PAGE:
bobby1933 (bobby1933) wrote,

Tao Te Ching Meditation - Chapter 69: War And Peace


69.1 There are sayings on the use of arms:
       "Let us not be aggressors, but defend."
       "Let us not advance an inch, but retreat a foot."
69.2 This is called carrying out no action,
       shaking no arm,
       facing no enemy,
       wielding no weapon.
69.3 No calamity is greater
       than underestimating opponents.
       If you underestimate opponents,
       you're close to losing your treasure.
69.4 So when opposing armies clash,
       the compassionate are the ones who win.

Tao Teh Ching - Cleary Translation


The "treasure" referred to in line 69.3 does not refer to material resources or human lives, but to the virtues mentioned in Chapter 67 -- mercy, restraint, and humility -- to which we could add truth, the first casualty of war.

Post-traumatic stress syndrome, a greatly under reported and under treated effect of war, would be called loss of soul by the Navaho who would have blessing ritual for the returning veteran to reunite him with his soul and his community.

Even when war is conducted with due regard to spiritual concerns, something dies inside a person who has killed an enemy combatant, or worse, a noncombatant.  The people who recognize that something bad has happened to them are healthier than those who don't.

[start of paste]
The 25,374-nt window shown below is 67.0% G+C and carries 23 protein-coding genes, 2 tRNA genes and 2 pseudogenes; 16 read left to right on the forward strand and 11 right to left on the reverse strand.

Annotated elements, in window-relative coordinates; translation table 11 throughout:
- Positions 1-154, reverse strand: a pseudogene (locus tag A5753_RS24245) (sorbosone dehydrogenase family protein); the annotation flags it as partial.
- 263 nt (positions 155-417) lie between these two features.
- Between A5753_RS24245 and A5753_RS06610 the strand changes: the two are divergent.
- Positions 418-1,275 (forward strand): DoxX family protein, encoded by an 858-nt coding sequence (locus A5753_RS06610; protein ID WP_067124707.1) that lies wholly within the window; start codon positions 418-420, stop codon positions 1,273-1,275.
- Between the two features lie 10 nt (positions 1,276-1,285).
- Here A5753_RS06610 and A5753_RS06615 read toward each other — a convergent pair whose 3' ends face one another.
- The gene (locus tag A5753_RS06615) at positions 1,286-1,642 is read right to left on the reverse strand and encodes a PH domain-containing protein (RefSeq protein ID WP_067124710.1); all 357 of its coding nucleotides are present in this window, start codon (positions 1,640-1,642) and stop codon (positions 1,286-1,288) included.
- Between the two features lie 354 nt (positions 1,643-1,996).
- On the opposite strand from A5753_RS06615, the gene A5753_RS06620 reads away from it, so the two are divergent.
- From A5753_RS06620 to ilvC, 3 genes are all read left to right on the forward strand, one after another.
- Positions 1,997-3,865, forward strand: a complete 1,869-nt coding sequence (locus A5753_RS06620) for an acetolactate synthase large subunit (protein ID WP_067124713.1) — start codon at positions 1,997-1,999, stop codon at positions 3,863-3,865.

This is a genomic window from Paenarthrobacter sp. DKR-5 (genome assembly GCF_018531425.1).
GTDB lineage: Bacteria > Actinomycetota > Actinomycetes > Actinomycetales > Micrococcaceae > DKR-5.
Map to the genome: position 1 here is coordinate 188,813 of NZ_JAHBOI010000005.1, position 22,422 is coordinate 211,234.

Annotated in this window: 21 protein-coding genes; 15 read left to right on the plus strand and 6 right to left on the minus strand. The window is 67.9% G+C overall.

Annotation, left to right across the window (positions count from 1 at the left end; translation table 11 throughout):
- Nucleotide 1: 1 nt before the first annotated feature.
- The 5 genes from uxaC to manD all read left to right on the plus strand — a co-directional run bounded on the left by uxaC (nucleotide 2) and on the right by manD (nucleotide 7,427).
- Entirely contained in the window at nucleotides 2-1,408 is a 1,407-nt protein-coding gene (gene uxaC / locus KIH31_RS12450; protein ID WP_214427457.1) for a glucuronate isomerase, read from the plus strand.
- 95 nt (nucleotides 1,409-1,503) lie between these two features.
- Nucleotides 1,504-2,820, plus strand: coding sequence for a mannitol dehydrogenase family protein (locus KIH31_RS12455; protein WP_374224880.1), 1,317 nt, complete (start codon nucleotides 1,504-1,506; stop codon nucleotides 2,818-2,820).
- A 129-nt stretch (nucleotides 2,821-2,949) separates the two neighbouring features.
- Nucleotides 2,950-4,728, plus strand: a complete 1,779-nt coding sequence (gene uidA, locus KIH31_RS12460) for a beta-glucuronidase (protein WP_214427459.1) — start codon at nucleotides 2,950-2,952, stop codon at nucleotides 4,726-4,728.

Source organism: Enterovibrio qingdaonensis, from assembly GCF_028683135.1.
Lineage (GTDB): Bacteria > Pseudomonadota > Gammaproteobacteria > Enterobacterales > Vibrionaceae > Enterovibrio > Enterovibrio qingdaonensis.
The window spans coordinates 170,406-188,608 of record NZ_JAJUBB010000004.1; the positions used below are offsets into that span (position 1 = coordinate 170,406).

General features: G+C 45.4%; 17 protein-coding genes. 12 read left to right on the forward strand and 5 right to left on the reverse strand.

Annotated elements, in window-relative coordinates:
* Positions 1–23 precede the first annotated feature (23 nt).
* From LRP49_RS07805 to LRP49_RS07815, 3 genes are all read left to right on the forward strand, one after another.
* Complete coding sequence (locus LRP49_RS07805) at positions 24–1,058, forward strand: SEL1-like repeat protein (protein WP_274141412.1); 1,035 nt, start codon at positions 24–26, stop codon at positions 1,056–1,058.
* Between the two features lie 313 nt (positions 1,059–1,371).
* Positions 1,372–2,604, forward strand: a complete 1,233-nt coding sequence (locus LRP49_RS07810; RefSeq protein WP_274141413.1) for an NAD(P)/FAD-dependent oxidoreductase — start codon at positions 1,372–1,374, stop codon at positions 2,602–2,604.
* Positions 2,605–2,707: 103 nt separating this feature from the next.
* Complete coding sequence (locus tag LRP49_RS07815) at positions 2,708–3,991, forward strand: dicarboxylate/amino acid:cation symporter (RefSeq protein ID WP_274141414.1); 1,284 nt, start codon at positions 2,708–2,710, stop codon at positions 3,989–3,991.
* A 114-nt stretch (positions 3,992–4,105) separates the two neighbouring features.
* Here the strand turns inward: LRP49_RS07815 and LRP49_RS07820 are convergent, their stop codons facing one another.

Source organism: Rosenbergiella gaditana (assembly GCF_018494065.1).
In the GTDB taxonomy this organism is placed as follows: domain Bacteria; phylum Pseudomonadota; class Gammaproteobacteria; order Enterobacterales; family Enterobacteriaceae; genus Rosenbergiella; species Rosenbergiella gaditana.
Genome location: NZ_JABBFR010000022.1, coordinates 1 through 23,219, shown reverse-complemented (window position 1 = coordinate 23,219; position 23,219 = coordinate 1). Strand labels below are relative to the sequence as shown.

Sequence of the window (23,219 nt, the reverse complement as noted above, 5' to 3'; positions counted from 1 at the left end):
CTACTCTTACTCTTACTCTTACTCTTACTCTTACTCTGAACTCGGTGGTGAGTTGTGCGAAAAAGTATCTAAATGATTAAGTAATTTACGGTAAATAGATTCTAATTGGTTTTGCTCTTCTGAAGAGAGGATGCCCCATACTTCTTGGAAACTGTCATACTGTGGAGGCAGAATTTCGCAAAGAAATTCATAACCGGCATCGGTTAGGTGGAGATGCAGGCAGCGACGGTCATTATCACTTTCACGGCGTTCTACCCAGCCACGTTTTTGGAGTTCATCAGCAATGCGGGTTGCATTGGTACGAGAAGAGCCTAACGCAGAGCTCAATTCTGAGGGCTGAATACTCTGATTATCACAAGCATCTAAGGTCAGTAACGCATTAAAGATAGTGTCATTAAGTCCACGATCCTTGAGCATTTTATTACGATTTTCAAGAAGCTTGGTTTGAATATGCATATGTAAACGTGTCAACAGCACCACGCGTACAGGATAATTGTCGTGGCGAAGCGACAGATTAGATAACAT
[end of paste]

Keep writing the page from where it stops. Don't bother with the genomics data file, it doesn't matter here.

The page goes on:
So the sage recommends restraint even in the heat of battle -- especially in the heat of battle.

There are many ways of underestimating opponents, their firepower, their skill, their numbers, their strategic and tactical genius, their discipline.  I don;t think the sage is thinking about these things.  What i am most likely to underestimate in my enemy is his humanity, his goodness, his likeness to myself.

The compassionate "win" because they do not lose their "treasure."

Prayer:  Holy Loving:  Help me discover peace within the war which is 21st century Earth.  Sometimes i can do nothing except try to pray that my life be ordered in a peaceable way.  May that be my prayer.  Amen.
Tags: meditation, tao te ching, violence, war
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